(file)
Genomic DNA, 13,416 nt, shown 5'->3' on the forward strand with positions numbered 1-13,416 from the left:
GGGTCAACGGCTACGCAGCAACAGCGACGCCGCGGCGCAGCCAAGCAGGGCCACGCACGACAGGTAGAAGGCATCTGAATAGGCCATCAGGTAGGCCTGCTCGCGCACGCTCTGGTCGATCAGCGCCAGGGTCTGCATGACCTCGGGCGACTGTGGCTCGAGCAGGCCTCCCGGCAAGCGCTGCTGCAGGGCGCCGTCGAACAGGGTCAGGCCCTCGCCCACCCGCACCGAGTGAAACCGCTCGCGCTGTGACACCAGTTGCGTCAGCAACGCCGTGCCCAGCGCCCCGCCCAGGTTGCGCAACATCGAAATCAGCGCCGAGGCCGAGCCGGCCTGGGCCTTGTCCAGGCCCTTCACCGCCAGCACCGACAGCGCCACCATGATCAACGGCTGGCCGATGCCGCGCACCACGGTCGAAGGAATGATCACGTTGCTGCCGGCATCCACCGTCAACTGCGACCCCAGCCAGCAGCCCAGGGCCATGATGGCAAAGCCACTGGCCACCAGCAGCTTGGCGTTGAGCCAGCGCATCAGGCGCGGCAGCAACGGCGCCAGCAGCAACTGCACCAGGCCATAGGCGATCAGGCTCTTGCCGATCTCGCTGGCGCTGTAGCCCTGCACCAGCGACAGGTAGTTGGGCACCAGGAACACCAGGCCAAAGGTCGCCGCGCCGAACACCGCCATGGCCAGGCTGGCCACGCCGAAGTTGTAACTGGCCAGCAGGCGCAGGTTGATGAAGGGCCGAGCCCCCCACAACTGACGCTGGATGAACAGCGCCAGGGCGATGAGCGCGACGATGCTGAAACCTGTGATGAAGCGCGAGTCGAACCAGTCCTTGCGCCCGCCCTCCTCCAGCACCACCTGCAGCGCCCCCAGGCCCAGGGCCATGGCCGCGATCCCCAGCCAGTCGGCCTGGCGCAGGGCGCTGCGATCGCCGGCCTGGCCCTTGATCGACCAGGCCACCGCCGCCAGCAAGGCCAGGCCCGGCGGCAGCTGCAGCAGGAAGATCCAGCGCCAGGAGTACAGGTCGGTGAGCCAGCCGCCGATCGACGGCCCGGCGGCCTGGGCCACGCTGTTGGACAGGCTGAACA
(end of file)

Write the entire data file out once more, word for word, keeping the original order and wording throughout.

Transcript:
Genomic DNA, 13,416 nt, shown 5'->3' on the forward strand with positions numbered 1-13,416 from the left:
GGGTCAACGGCTACGCAGCAACAGCGACGCCGCGGCGCAGCCAAGCAGGGCCACGCACGACAGGTAGAAGGCATCTGAATAGGCCATCAGGTAGGCCTGCTCGCGCACGCTCTGGTCGATCAGCGCCAGGGTCTGCATGACCTCGGGCGACTGTGGCTCGAGCAGGCCTCCCGGCAAGCGCTGCTGCAGGGCGCCGTCGAACAGGGTCAGGCCCTCGCCCACCCGCACCGAGTGAAACCGCTCGCGCTGTGACACCAGTTGCGTCAGCAACGCCGTGCCCAGCGCCCCGCCCAGGTTGCGCAACATCGAAATCAGCGCCGAGGCCGAGCCGGCCTGGGCCTTGTCCAGGCCCTTCACCGCCAGCACCGACAGCGCCACCATGATCAACGGCTGGCCGATGCCGCGCACCACGGTCGAAGGAATGATCACGTTGCTGCCGGCATCCACCGTCAACTGCGACCCCAGCCAGCAGCCCAGGGCCATGATGGCAAAGCCACTGGCCACCAGCAGCTTGGCGTTGAGCCAGCGCATCAGGCGCGGCAGCAACGGCGCCAGCAGCAACTGCACCAGGCCATAGGCGATCAGGCTCTTGCCGATCTCGCTGGCGCTGTAGCCCTGCACCAGCGACAGGTAGTTGGGCACCAGGAACACCAGGCCAAAGGTCGCCGCGCCGAACACCGCCATGGCCAGGCTGGCCACGCCGAAGTTGTAACTGGCCAGCAGGCGCAGGTTGATGAAGGGCCGAGCCCCCCACAACTGACGCTGGATGAACAGCGCCAGGGCGATGAGCGCGACGATGCTGAAACCTGTGATGAAGCGCGAGTCGAACCAGTCCTTGCGCCCGCCCTCCTCCAGCACCACCTGCAGCGCCCCCAGGCCCAGGGCCATGGCCGCGATCCCCAGCCAGTCGGCCTGGCGCAGGGCGCTGCGATCGCCGGCCTGGCCCTTGATCGACCAGGCCACCGCCGCCAGCAAGGCCAGGCCCGGCGGCAGCTGCAGCAGGAAGATCCAGCGCCAGGAGTACAGGTCGGTGAGCCAGCCGCCGATCGACGGCCCGGCGGCCTGGGCCACGCTGTTGGACAGGCTGAACA